- Don’t yank on the leash, but instead walk calmly and constantly praise them for good behavior.
- Walk-in a straight line to reduce confusion while training
- Only let your dog off the leash in an open space once you are confident she is recalling. And never do this near highways or roads, to avoid causing any road accidents or harm to your Beagle.
- Use for training, we use specific dog training treats bought from a pet store, which has minimal chemicals or preservatives in them.
- Treats that are made from whole foods are great; fish skins are a great example. You can also make your own dog treats as a cheaper alternative.
Getting started on beagle puppy training – Training beagle puppies
Training a beagle is easier when they’re puppies because training becomes more difficult as time goes on.
Beagles were originally bred as hunting dogs, and are intelligent dogs that respond well to mental stimulation so think about fun activities like playing fetch or high-value food rewards during training sessions.
Like other dogs, beagles will respond well to using toys, treats, praise, and playtime when developing obedience skills.
When he’s older it may take much longer without consistent training – but don’t give up hope!
As long as you stay patient, dedicated, and persistent with his training there are many success stories out there waiting for him too!
Potty training a beagle puppy
Potty training or house training a beagle can be easy with the right tools and patience.
The first step is to get a potty pad or create an outdoor bathroom space for your dog using puppy pads.
If you’re using indoor puppy pads, place them in an area of your home that’s easily accessible to your puppy, and make sure to take him to the potty pad often.
Beagle puppies usually need to go to the bathroom every few hours, so it’s important to take them out frequently, especially after he eats or drink.
When he goes potty in the designated area, be sure to praise him and give him a treat as a reward.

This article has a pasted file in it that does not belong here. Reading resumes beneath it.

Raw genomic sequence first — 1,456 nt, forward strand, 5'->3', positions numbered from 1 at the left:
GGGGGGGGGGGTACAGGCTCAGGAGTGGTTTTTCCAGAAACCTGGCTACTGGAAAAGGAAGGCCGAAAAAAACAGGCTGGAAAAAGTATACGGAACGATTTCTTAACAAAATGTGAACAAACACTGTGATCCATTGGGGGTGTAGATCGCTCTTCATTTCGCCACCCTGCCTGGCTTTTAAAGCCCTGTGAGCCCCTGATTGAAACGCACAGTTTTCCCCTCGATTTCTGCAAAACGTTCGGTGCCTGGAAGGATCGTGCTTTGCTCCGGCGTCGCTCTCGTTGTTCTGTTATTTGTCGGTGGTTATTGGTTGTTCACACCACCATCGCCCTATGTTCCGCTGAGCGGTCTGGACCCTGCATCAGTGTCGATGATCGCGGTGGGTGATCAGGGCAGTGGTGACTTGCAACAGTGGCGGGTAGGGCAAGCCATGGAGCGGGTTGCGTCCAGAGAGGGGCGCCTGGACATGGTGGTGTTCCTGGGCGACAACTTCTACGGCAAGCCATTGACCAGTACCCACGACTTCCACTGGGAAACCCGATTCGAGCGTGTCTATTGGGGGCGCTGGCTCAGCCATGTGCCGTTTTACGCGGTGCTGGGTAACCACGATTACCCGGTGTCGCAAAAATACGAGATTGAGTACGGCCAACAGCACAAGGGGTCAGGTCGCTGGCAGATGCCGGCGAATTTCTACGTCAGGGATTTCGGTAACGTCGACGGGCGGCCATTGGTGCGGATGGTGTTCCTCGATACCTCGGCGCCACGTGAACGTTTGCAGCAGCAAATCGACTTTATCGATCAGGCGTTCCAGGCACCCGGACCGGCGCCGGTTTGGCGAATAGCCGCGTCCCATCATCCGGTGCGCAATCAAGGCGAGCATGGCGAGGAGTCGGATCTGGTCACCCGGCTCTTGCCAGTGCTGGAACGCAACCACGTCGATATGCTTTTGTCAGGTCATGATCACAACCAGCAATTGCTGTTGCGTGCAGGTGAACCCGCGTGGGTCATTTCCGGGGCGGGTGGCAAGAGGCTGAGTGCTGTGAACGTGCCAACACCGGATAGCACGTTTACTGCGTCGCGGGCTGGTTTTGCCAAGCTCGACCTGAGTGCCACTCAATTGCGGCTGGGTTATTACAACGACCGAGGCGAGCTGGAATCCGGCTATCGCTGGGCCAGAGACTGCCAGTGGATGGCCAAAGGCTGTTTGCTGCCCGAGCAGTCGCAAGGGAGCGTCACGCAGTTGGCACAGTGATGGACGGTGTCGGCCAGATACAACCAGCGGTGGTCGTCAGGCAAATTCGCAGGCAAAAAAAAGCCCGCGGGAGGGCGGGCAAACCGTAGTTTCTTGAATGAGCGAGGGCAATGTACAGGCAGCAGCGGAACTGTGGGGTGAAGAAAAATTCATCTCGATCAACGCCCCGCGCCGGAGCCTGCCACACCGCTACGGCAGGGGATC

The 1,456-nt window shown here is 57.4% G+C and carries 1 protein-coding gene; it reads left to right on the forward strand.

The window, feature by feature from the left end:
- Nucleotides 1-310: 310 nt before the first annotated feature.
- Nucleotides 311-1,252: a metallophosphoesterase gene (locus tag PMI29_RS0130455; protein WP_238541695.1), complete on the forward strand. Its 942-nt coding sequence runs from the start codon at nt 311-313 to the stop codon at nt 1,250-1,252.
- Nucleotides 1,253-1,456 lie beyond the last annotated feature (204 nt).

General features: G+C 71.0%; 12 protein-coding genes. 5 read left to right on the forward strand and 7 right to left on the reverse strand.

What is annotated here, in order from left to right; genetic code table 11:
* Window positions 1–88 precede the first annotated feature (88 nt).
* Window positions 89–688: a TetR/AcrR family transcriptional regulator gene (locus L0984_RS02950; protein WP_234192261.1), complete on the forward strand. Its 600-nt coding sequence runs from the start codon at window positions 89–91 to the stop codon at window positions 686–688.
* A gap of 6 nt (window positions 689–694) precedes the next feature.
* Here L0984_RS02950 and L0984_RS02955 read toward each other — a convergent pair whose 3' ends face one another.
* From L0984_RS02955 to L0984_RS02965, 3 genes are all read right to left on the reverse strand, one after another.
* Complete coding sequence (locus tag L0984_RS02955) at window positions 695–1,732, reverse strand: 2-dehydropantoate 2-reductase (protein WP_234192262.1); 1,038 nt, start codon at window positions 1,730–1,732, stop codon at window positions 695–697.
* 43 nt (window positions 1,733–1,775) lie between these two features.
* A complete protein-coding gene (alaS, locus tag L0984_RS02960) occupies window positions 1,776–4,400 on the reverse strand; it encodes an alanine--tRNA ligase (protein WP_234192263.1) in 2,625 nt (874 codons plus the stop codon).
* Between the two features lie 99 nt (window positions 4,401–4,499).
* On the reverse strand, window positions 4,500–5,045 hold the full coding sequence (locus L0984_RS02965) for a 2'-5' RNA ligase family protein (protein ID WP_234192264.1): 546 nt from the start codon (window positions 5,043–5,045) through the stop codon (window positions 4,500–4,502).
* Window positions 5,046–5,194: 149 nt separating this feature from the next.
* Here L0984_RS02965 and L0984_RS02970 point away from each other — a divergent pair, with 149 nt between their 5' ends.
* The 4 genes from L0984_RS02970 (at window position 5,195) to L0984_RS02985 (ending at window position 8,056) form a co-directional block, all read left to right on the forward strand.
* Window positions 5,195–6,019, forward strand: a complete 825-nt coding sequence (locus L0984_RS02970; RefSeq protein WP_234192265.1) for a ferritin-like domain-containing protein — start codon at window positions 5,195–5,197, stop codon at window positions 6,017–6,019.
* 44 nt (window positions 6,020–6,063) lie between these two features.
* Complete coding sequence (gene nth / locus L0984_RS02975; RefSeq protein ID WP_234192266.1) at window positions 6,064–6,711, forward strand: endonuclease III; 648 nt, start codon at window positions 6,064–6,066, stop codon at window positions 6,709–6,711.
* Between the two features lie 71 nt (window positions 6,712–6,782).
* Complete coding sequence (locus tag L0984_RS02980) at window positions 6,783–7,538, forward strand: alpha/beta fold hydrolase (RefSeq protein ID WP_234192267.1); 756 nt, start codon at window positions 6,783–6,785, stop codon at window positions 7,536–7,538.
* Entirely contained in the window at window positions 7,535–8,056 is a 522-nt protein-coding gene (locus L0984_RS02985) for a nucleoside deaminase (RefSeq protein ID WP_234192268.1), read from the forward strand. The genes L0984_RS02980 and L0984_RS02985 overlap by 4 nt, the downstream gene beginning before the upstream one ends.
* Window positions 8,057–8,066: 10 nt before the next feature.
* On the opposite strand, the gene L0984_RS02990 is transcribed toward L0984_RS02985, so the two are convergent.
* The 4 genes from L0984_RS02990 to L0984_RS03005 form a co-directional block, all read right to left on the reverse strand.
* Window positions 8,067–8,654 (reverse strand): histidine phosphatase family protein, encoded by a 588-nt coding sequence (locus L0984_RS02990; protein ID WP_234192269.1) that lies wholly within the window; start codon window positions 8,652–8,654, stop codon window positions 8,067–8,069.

If you’re using an outdoor potty space, take him to the same area each time and praise him for going in the right spot.
Eventually, he’ll learn that this is where he’s supposed to go potty and will start doing it on his own.
The key to successful potty training is consistency and patience, so don’t get discouraged if there are accidents along the way.
Teaching basic commands and boundaries to your beagle
Teaching your dog some basic commands will pay off in the long run.
A dog responds better to training when it is fun and interactive so think about playtime, toy time, or even a treat that will act as your reward for training.
If beagle training sounds like a daunting task, I would recommend training them in stages.
For example, start with teaching basic commands and boundaries such as ‘no’ or off the couch first before you try training them on any other tricks they may need later down the line. Or break it into two sessions each day; morning training around breakfast time for an hour then evening training after dinner so that your dog gets adequate rest between their lessons too!
Teaching beagles how to stay calm during storms is also important – this can help prevent anxiety and stress from becoming overwhelming when confronted by strong noises of thunderstorms or fireworks etcetera.
A dog barks for many reasons, including excitement, separation anxiety, and boredom. Exercise alleviates many of those concerns, and rewards for acceptable behavior help drive home the point.
If a dog barks excessively during a storm, this can become tiresome for owners quickly so it is best to nip the problem in the bud early on through training!
One way to do this is by using a ‘thunder shirt’ which is a type of garment that has been designed to help dogs feel more secure during storms.
The thunder shirt applies a gentle, constant pressure around the dog’s torso which has a calming effect on the nervous system.
Calming your beagle during car rides is another activity that can be trained!
This is important because it can help prevent car sickness as well as keep your dog calm if they get anxious during car journeys.
One way to do this is to get your beagle used to the car by taking them on short rides around the block first, then gradually increasing the length of the journey as they get more comfortable.
You can also try feeding them in the car or giving them a chew toy to keep them occupied during the ride.
The most important thing is to remain patient and keep the car rides positive experiences for your beagle so that they don’t associate them with anxiety or fear.